Which is a nice way to segway into telling the reader that even 'The Bible' is bound to disappoint if one misses the theme of Spolin's thought.
Without it one simply gets a collection of 'games' that are ponderously cross referenced. (And a big so what.) It'll gather dust on the bookshelf as a 'reference work'
Here's a secret: Spolin was far less concerned with the comedy audience suggestion improv theater ( Second City notwithstanding.) Her main concern was training actors.
(Her influence has been vastly underestimated, e.g; Meisner trained actors should check out her "Preocupation A" exercise. You'll get deja vu. And Spolin came first.)
She took one of Stanislavsky's best idea, "Concentration of Attention" and ran with it. She created the credo of POC (point of concentration) and 'sidecoached' the players into weaving magic . . .
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5.0 out of 5 stars The Modern Theatrical Benchmark April 7 2002
It is important to realize, before purchasing "Improvisation for the Theater," that it will not teach you the silly games and clownish humor you see on "Whose Line Is It Anyway?" Funny though many people find that show, it bears only a shirt-tail relationship to improvisation as Viola Spolin conceived of the concept.
First of all, she probably would have been horrified to discover that many people now regard improvisation and comedy synonymous. In her system, improvisation could have been comedic, tragic, surrealistic, or anything in between. The label hung on the performance was secondary to its quality, consistency, and depth.
In this, Spolin's classic textbook (newly updated and expanded by her son and daughter-in-law, her intellectual executors and heirs), she lays down the ins and outs of improvisation for performance. Activities listed in this book are designed to conduct a full workshop for improvisational actors. There are games listed for absolute beginners, orienting them to the demands of the stage, so there is no false expectation of prior experience. The games, moreover, are almost all adaptable to all ages, so a children's workshop won't feel you're going over their heads, and an adult workshop won't feel they're being condescended to.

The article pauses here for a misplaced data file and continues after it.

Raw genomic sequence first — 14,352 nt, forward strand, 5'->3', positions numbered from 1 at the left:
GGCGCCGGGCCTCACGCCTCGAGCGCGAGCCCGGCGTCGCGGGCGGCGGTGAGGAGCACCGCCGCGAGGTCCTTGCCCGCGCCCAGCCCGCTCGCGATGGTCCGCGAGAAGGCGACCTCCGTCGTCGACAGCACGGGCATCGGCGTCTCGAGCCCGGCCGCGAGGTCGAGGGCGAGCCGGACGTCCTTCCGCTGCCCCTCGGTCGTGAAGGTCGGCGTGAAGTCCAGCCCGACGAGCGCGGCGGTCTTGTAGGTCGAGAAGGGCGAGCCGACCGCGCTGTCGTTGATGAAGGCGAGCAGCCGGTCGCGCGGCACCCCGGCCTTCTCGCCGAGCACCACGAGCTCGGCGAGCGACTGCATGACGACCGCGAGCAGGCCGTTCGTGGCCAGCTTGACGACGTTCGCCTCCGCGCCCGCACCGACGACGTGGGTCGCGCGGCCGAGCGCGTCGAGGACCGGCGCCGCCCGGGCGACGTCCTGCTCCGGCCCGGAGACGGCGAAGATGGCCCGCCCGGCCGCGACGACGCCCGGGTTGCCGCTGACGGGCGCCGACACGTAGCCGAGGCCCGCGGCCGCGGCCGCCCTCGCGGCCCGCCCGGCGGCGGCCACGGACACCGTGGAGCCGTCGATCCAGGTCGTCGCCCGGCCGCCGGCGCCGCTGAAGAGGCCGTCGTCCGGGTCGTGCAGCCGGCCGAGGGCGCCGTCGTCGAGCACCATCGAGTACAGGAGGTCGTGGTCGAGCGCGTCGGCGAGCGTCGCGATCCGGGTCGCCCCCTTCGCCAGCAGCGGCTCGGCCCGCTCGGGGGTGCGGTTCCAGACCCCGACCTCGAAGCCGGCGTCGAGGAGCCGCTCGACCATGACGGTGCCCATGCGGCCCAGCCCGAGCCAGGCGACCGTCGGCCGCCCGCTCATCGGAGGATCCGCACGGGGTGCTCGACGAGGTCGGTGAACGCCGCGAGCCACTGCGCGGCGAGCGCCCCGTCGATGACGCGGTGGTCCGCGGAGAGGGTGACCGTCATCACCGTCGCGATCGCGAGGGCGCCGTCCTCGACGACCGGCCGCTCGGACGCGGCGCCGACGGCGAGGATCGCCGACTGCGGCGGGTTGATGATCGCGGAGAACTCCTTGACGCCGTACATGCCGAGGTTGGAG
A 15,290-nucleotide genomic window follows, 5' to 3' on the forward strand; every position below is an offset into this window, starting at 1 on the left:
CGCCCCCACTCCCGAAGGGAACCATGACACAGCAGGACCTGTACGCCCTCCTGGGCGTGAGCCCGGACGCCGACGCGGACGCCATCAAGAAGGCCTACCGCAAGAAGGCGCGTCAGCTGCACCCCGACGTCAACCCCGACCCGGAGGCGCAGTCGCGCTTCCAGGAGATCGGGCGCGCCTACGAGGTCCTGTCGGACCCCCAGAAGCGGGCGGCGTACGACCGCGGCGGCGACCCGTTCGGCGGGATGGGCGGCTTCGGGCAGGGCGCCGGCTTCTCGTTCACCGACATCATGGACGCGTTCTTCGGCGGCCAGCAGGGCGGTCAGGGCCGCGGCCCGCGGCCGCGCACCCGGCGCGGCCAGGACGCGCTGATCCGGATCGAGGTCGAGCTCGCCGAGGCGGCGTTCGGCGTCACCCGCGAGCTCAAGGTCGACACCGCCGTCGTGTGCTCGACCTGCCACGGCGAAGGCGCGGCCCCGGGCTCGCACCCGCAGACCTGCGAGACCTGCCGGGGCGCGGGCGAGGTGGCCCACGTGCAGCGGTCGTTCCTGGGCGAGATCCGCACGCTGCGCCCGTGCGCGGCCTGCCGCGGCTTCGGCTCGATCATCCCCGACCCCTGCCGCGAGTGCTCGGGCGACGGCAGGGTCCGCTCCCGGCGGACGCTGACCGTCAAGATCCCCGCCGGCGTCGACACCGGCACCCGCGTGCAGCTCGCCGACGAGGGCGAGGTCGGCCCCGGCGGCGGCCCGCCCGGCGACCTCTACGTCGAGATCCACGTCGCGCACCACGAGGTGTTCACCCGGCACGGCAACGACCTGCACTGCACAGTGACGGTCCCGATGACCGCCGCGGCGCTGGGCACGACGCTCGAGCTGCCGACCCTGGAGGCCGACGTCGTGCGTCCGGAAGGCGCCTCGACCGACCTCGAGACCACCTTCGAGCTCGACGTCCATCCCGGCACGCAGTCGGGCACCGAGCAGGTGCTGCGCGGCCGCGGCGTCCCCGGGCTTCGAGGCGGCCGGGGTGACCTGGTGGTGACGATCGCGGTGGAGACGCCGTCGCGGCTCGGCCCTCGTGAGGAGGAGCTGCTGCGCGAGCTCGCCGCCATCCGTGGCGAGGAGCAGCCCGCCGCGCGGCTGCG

The chapters are arranged in the sequence Spolin felt would be most efficient in creating a fully-dimensional improve show that would capture audience attention and be satisfying for all involved. Not everyone will agree that this is the best sequence, and with a little time and consideration, the games can be reordered to suit an individual director's tastes. However, this should be undertaken with care -- many people have used this workshop pattern very effectively for over forty years with great success and enjoyment.
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Obviously, it would be optimal if one could work in a workshop that put this book up on its feet. That way the teacher/director could experience many of these games and technique building excersises first hand, thereby making them even more vibrant and clear.
That said, this third edition is extremely practical, detailed and very clearly written as it lays out hundreds of excersises which build not only acting technique, but group integrity as well. Spolin was a gifted teacher and director and her nearly seventy years of experience in the theatre pays great dividends to all who dare to follow in her footsteps,
Even more helpful than the vast multitude of improvisational activities is her advice to the director of the scripted play. Like William Ball's A Sense of Direction (also a must have!) she stresses the importance of building the positive environment and details specific strategies on how to make it happen.
This is a phenomenal resource for all teachers, students, actors and directors.